#3

Passing a C-style string as the function parameter would not be a huge problem, and like I said, I actually tried using c_str(). But what I find interesting is that the CString inside SomeStruct actually seems to work fine! I’m sure there’s a good reason for that and I’m interested in finding it out.


#4

That’s the problem with undefined behavior: sometimes it seems to work :slight_smile: CString and std::string have no connection whatsoever.


#5

Yeap. I’ve been getting some weird results with the string that I thought was working.

So, if I actually want to pass a string (be that as a char*, const char*, or whatever) to rust, what is the proper way of doing this?


#6

The simplest and safest approach would be to pass a non owning * const char and convert it to a String in Rust:

use std::ffi::{CStr, CString};
use std::os::raw::c_char;

extern "C" fn foo(s: *const c_char) {
    // Safely copy the data
    // Will panic if `s` is not utf-8
    let owned_string: String = CStr::from_ptr(s).to_str().unwrap().into();    
}

If you can make that work, you can then think about some ways of avoiding coping strings around. But given that start accepts its argument by value in C++ it probably does not matter.


#7

Interesting. Yes, this works as it should and because we’re trying to make our code more portable this change in the signature shouldn’t have a big impact (since functions with that signature are only once).

On the other hand, the change in SomeStruct might be a little more problematic. Might have to look into the wrapper idea. Any tips on where to start?

Thanks for the help!

edit: also, what’s the difference between std::os::raw::c_char and libc::c_char?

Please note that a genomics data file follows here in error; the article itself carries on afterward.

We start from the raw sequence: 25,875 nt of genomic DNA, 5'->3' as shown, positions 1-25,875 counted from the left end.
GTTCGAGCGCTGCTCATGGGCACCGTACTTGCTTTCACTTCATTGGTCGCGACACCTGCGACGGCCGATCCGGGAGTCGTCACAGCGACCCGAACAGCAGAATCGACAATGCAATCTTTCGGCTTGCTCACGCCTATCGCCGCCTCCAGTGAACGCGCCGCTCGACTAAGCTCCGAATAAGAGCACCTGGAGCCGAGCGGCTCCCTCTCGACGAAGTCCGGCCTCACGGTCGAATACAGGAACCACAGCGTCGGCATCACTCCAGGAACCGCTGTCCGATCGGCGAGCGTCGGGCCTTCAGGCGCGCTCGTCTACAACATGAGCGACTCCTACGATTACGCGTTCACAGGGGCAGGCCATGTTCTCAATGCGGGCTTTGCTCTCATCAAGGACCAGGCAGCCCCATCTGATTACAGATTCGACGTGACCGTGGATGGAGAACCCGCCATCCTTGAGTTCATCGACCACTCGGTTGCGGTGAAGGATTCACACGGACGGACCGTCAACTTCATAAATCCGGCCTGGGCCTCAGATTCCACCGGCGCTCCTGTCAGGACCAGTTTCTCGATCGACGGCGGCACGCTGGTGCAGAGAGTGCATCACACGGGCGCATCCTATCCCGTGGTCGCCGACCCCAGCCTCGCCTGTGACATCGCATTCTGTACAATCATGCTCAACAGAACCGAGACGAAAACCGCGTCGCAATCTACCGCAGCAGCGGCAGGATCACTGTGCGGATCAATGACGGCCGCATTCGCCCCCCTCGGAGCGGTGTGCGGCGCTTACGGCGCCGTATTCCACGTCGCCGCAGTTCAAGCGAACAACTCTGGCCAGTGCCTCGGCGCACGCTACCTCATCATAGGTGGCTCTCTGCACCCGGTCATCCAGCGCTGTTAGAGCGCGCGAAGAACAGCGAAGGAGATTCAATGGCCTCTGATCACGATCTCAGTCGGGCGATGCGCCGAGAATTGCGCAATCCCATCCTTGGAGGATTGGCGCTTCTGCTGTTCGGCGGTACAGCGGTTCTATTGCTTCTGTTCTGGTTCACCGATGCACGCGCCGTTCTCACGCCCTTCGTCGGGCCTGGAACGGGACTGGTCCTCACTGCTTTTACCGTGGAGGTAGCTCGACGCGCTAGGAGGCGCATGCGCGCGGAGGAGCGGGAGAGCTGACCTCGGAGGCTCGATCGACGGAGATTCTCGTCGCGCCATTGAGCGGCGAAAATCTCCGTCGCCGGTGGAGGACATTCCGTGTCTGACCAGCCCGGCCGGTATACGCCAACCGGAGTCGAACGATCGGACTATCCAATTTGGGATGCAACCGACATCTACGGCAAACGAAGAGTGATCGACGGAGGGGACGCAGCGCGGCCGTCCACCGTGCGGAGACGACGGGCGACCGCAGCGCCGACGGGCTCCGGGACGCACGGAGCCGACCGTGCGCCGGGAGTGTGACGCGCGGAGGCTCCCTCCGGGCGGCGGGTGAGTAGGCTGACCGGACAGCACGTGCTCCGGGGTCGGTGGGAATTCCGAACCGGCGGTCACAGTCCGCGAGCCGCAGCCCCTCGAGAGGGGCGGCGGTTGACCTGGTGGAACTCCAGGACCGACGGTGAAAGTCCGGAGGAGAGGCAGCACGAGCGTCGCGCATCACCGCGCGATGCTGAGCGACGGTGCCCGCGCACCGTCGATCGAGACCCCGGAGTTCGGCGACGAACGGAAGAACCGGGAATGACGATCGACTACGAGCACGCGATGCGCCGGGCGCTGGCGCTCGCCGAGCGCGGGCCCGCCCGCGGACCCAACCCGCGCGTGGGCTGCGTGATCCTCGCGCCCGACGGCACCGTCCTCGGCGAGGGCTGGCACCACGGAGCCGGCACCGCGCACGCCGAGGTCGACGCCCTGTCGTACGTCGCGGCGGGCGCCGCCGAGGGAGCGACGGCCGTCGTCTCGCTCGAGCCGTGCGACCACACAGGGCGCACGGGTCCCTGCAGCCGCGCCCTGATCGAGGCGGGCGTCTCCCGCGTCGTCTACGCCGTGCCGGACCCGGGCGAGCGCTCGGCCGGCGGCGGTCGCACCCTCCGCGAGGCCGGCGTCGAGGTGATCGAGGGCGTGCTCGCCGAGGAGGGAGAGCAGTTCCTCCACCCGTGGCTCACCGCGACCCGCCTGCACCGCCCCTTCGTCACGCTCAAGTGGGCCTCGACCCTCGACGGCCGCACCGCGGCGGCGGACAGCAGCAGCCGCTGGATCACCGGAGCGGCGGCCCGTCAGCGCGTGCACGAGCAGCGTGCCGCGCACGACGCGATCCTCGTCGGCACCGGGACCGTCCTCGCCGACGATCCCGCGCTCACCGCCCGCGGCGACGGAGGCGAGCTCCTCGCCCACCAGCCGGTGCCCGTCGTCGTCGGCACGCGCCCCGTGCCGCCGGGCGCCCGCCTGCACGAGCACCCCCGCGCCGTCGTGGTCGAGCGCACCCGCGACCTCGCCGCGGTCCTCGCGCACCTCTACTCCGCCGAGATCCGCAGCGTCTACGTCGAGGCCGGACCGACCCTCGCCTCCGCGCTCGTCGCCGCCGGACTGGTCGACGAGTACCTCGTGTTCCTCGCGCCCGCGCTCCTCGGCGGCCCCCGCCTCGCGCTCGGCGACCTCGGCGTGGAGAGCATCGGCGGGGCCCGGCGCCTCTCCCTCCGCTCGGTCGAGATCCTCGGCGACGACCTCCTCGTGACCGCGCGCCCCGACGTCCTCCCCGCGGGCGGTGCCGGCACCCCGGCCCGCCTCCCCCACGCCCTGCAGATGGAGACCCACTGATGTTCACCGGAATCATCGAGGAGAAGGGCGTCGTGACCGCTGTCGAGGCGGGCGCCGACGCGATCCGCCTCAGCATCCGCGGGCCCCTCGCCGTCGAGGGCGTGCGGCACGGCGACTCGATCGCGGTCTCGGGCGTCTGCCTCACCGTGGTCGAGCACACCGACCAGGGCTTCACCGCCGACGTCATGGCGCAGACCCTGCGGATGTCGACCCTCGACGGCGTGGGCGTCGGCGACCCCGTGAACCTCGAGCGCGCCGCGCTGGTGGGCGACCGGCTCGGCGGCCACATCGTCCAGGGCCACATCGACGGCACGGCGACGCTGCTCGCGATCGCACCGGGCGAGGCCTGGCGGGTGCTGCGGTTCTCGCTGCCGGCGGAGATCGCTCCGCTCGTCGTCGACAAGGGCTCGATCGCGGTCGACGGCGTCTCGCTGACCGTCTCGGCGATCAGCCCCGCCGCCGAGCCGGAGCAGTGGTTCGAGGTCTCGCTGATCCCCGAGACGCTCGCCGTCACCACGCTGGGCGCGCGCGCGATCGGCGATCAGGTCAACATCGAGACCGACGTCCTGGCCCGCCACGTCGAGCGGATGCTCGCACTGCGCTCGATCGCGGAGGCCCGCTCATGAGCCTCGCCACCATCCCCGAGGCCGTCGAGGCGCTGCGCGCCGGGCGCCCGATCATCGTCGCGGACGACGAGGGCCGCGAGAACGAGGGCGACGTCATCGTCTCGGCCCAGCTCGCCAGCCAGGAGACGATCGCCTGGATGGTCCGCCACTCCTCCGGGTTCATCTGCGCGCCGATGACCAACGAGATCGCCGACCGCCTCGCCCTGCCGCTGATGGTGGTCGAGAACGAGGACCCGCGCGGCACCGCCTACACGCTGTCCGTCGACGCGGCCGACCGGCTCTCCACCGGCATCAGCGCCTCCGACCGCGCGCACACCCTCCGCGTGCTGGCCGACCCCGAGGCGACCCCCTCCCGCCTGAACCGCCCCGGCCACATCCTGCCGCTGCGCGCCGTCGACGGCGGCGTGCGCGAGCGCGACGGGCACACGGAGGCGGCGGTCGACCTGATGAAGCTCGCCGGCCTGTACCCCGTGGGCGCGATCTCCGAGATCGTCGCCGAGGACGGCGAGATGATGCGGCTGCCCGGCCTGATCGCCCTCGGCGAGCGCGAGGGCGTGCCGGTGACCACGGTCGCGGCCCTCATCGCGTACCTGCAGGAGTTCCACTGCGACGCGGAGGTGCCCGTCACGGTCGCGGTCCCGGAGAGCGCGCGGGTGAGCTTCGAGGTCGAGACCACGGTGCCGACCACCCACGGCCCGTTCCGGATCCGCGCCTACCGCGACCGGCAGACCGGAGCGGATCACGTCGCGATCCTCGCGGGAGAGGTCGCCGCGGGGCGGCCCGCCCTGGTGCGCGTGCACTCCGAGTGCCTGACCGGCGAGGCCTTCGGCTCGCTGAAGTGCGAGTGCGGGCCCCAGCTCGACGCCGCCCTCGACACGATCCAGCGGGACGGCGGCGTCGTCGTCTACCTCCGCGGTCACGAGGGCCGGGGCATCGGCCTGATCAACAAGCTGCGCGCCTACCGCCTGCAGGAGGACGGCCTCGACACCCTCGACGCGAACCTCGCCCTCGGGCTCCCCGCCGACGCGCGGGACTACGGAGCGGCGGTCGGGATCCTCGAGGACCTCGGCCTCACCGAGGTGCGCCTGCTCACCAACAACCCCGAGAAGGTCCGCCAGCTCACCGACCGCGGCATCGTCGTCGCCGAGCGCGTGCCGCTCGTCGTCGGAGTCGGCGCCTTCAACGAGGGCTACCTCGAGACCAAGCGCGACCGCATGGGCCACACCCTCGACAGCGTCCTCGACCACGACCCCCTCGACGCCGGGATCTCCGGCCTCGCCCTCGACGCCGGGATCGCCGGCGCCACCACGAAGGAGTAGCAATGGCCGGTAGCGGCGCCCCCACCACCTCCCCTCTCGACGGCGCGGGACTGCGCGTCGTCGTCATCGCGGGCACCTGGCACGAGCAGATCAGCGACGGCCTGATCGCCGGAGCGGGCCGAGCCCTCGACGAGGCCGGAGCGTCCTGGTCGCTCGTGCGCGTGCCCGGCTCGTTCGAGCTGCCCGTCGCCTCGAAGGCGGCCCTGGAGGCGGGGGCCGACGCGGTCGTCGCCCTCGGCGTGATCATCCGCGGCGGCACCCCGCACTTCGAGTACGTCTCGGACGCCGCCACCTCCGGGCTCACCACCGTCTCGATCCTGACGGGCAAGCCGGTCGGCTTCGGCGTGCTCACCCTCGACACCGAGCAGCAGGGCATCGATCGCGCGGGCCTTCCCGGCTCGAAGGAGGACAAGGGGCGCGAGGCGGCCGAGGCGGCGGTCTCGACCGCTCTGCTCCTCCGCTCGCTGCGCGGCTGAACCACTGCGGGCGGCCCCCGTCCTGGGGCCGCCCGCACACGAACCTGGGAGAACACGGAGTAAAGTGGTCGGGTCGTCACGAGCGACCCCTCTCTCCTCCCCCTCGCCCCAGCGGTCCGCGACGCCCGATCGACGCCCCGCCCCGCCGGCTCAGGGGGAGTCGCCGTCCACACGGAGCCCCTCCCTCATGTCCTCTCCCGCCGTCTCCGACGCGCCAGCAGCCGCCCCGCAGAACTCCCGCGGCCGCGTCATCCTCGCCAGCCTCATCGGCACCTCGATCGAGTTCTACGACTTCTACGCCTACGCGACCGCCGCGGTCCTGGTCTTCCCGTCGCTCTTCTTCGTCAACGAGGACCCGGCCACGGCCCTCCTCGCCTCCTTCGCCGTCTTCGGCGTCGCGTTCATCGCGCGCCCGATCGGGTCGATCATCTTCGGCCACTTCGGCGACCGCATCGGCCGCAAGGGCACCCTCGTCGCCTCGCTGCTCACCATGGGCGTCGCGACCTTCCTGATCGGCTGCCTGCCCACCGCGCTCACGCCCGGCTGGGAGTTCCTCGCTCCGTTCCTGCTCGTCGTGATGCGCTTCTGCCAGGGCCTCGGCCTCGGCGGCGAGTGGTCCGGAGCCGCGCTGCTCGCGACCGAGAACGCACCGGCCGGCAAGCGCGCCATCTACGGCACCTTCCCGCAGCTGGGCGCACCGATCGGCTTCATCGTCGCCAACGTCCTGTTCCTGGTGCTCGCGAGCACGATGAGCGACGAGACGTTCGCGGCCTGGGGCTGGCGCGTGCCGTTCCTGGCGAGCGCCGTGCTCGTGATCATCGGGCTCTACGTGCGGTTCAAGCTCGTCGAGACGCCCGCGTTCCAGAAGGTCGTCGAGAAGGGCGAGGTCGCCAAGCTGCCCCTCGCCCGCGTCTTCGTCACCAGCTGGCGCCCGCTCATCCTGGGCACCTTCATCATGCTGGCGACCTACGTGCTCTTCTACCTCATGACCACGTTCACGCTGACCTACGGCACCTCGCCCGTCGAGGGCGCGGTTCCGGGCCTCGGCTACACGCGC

#8

std::os::raw::c_char is from the standard library, libc::c_char is from an external crate. It is asserted that they refer to the same type.

Any tips on where to start?

Ah, I don’t really know, it’s better to ask @emoon :slight_smile:

I would re-read the chapters on raw pointers, ffi, rustonomicon, and would try something like this:

extern "C" {
  fn SomeStruct_data(s: * const SomeStruct) -> * const c_char;
  fn SomeStruct_value(s: * const SomeStruct) -> double;
}

enum SomeStruct {} // opaque struct, as per https://doc.rust-lang.org/book/ffi.html#representing-opaque-structs

// Get the size from your C++ compiler (a custom build step perhaps?).
// I guess we must know it somehow to work with arrays. 
const SIZEOF_SOME_STRUCT: usize = 92; 

impl SomeStruct {
  fn data(&self): CStr {
    unsafe { CStr::from_ptr(SomeStruct_data(self as * const SomeStruct)) }
  }

  fn value(&self): double {
    unsafe { SomeStruct_vaule(self as * const SomeStruct)) }
  }

}

extern "C" start(xml: * const c_char, n_structs: usize, fisrt_struct: * const SomeStruct) { }

I wounder if we can define SomeStruct as

SomeStruct([u8; sizeof(C++ SomeStruct)])

?

Will this be valid?


#9

From my experience I only try to share POD structs between my Rust and C(++) code otherwise there will be pain.

In some cases (where it can be avoided) I have temporary structs for marshaling the data between but usually that isn’t needed.

It also depends a bit on the “direction of the code” If I have some Rust code that should use some C(++) code I pretty much always wrap the C(++) code in some Rust wrapper so I can provide a pure Rust API to the user so the user doesn’t actually need to care if there is some other code being called with in that API.

I’m not really sure if that answers your question though :slight_smile: